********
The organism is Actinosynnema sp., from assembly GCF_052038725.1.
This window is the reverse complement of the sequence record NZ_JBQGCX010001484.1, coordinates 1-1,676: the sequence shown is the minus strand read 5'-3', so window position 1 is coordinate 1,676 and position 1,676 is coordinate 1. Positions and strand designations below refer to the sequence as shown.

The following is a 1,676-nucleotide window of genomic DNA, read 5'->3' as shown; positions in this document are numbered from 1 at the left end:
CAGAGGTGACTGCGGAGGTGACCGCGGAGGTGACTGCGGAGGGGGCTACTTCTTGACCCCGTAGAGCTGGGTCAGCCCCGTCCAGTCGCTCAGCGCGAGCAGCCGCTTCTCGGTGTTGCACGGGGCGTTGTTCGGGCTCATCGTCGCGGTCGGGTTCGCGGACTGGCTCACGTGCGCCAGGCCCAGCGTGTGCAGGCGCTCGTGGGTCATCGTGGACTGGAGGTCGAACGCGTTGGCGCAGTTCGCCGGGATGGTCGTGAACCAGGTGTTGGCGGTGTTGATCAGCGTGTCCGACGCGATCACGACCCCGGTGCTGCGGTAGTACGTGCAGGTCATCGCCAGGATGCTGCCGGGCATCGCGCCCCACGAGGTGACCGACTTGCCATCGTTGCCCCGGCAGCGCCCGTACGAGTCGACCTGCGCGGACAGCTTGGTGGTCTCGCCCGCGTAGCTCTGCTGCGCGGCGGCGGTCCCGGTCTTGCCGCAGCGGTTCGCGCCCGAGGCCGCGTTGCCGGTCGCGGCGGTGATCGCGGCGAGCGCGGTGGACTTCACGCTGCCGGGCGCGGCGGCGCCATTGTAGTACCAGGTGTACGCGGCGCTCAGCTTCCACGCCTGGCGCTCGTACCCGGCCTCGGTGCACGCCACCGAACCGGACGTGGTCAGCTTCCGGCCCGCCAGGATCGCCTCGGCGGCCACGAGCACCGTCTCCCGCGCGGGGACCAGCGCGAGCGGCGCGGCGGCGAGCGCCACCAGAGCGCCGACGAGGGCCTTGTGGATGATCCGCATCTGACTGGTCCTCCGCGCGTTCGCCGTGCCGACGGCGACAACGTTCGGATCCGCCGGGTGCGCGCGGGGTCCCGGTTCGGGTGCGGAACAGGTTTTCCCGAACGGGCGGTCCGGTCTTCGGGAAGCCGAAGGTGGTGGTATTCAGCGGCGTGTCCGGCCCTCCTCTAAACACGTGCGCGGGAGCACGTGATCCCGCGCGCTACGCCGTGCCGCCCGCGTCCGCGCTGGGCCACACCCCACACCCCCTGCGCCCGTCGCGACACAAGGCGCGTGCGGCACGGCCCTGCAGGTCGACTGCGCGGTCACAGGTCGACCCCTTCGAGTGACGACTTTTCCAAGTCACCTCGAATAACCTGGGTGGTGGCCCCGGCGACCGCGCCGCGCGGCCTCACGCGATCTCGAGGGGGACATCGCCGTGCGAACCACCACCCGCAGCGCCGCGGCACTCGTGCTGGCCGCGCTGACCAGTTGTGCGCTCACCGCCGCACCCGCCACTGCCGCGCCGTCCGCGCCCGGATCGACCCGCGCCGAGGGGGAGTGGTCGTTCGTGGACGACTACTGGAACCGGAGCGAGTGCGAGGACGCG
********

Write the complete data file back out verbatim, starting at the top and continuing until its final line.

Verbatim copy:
The organism is Actinosynnema sp., from assembly GCF_052038725.1.
This window is the reverse complement of the sequence record NZ_JBQGCX010001484.1, coordinates 1-1,676: the sequence shown is the minus strand read 5'-3', so window position 1 is coordinate 1,676 and position 1,676 is coordinate 1. Positions and strand designations below refer to the sequence as shown.

The following is a 1,676-nucleotide window of genomic DNA, read 5'->3' as shown; positions in this document are numbered from 1 at the left end:
CAGAGGTGACTGCGGAGGTGACCGCGGAGGTGACTGCGGAGGGGGCTACTTCTTGACCCCGTAGAGCTGGGTCAGCCCCGTCCAGTCGCTCAGCGCGAGCAGCCGCTTCTCGGTGTTGCACGGGGCGTTGTTCGGGCTCATCGTCGCGGTCGGGTTCGCGGACTGGCTCACGTGCGCCAGGCCCAGCGTGTGCAGGCGCTCGTGGGTCATCGTGGACTGGAGGTCGAACGCGTTGGCGCAGTTCGCCGGGATGGTCGTGAACCAGGTGTTGGCGGTGTTGATCAGCGTGTCCGACGCGATCACGACCCCGGTGCTGCGGTAGTACGTGCAGGTCATCGCCAGGATGCTGCCGGGCATCGCGCCCCACGAGGTGACCGACTTGCCATCGTTGCCCCGGCAGCGCCCGTACGAGTCGACCTGCGCGGACAGCTTGGTGGTCTCGCCCGCGTAGCTCTGCTGCGCGGCGGCGGTCCCGGTCTTGCCGCAGCGGTTCGCGCCCGAGGCCGCGTTGCCGGTCGCGGCGGTGATCGCGGCGAGCGCGGTGGACTTCACGCTGCCGGGCGCGGCGGCGCCATTGTAGTACCAGGTGTACGCGGCGCTCAGCTTCCACGCCTGGCGCTCGTACCCGGCCTCGGTGCACGCCACCGAACCGGACGTGGTCAGCTTCCGGCCCGCCAGGATCGCCTCGGCGGCCACGAGCACCGTCTCCCGCGCGGGGACCAGCGCGAGCGGCGCGGCGGCGAGCGCCACCAGAGCGCCGACGAGGGCCTTGTGGATGATCCGCATCTGACTGGTCCTCCGCGCGTTCGCCGTGCCGACGGCGACAACGTTCGGATCCGCCGGGTGCGCGCGGGGTCCCGGTTCGGGTGCGGAACAGGTTTTCCCGAACGGGCGGTCCGGTCTTCGGGAAGCCGAAGGTGGTGGTATTCAGCGGCGTGTCCGGCCCTCCTCTAAACACGTGCGCGGGAGCACGTGATCCCGCGCGCTACGCCGTGCCGCCCGCGTCCGCGCTGGGCCACACCCCACACCCCCTGCGCCCGTCGCGACACAAGGCGCGTGCGGCACGGCCCTGCAGGTCGACTGCGCGGTCACAGGTCGACCCCTTCGAGTGACGACTTTTCCAAGTCACCTCGAATAACCTGGGTGGTGGCCCCGGCGACCGCGCCGCGCGGCCTCACGCGATCTCGAGGGGGACATCGCCGTGCGAACCACCACCCGCAGCGCCGCGGCACTCGTGCTGGCCGCGCTGACCAGTTGTGCGCTCACCGCCGCACCCGCCACTGCCGCGCCGTCCGCGCCCGGATCGACCCGCGCCGAGGGGGAGTGGTCGTTCGTGGACGACTACTGGAACCGGAGCGAGTGCGAGGACGCG